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Molecular investigation of protozoan diversity in stream biofilms.

The objective of this study was to develop a molecular method for characterizing protozoan diversity in stream biofilms. Protozoa are defined as single celled eukaryotes possessing animal-like traits of motility and a heterotrophic mode of nutrition (an extremely diverse group). They are thought to be of fundamental importance in aquatic ecosystems, but understanding of their ecological role is very limited. This can be partly attributed to traditional visual-based methods for studying protozoa, which are difficult, tedious and often unreliable. Recent molecular biological studies have resolved long-outstanding questions of protozoan classification and evolution, and this data has provided an opportunity for development of molecular biology-based methods for protozoan study. In this project, PCR primers and associated molecular methods were evaluated for potential to detect protozoan sequence diversity in stream biofilms. Micromanipulation was used to isolate individual protozoan cells for development of pure protozoan cultures, to provide material for testing of molecular methods. Pure cultures of one amoeba, five ciliates, and four flagellate species were thus established and maintained on an ongoing basis. New PCR primers were designed to target 18S ribosomal RNA genes in the protozoan phylum Ciliophora, and tested in reactions on cultured protozoa. The most reliable primer combinations were applied to stream biofilm DNA extracts. Cloning and sequencing analysis showed about 80 % of sequences detected by primers 384F/1147R were of probable ciliate origin, while most of the remainder did not closely match any known sequences. About 30 % of sequences detected by primer set 121F/1147R were identified as belonging to Ciliophora, and a similar proportion as belonging to the closely related phylum Apicomplexa. T-RFLP analysis using primers 384F/1147R, combined with calculation of diversity indices, resulted in identification of differences in ciliate diversity between streams in different states of degradation. Diversity was highest in samples from a moderately impacted stream, and usually lowest in samples from a nearly pristine Waitakere Ranges stream. Diversity in a highly degraded urban stream was moderate, but highly skewed toward several extremely abundant sequences. Diversity in a slightly impacted stream was either low or moderate, depending upon the enzyme digestion treatment used. Some T-RFLP profile peaks were consistent between different samples, while others were not. Also tested were two sets of “universal” PCR primers targeting the eukaroyote 18S ribosomal RNA gene, which had detected protozoan sequences in environmental samples in prior studies. These performed poorly when applied to cultured protozoan template material, and were ineffective at detecting protozoan sequences in stream biofilms.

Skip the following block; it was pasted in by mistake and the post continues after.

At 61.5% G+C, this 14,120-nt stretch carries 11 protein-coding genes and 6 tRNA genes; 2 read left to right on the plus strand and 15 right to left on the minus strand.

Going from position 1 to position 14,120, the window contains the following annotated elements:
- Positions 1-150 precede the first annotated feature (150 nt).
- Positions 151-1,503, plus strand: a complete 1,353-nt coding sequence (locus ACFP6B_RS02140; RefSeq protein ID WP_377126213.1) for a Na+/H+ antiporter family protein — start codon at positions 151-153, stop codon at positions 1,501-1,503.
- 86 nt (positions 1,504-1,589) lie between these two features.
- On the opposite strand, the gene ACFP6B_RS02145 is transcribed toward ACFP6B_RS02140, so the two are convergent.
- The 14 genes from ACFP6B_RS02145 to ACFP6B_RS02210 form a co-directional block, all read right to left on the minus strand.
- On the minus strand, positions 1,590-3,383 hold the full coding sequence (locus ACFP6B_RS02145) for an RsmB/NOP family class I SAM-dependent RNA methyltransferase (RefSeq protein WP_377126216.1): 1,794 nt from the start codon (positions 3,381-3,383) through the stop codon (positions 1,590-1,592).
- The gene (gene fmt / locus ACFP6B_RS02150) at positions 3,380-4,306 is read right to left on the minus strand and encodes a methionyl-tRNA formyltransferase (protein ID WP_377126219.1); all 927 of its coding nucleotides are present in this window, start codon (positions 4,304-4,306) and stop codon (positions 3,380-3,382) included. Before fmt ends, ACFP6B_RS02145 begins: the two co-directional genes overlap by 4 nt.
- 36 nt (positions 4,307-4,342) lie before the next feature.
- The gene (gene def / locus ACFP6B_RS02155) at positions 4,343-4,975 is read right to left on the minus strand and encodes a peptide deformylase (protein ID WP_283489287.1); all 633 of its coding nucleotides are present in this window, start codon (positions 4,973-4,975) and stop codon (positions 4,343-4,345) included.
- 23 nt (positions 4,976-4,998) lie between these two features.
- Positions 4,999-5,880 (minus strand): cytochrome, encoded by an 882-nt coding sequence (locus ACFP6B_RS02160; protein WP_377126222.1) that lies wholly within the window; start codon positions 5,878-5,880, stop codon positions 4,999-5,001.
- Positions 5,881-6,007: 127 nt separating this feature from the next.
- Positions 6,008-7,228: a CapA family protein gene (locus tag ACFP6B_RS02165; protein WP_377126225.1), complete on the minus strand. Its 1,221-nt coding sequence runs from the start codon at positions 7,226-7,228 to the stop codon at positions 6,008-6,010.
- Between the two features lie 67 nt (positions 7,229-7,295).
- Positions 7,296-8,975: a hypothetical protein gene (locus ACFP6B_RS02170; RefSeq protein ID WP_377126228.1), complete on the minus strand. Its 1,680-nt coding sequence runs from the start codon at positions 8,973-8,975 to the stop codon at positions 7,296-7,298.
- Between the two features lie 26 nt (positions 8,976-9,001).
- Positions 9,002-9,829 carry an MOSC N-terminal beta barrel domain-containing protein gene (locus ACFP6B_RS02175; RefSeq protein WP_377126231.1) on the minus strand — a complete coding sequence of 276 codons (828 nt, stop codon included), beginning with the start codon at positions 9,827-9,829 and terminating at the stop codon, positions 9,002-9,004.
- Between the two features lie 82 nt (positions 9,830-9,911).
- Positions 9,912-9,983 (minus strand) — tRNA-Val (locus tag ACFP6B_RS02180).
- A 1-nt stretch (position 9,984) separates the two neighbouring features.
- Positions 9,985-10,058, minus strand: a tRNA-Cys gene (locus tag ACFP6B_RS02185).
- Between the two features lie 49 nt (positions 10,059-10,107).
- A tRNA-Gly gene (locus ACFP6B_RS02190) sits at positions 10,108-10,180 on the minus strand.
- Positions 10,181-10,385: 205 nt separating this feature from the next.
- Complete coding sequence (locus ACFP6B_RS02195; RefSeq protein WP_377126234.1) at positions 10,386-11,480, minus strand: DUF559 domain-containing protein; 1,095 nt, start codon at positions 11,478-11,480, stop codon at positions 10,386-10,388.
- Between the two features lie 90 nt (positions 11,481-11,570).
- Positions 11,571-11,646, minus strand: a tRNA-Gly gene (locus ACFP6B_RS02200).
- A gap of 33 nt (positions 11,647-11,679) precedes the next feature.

Use of PCR primers 384F and 1147R, along with cloning, sequencing, and T-RFLP analysis, was considered to provide an effective means for describing ciliate diversity in stream biofilms. To provide a molecular method for characterising total protozoan diversity requires development of PCR primers specific to other monophyletic protozoan taxa; this can be achieved using the methodology used in this study.

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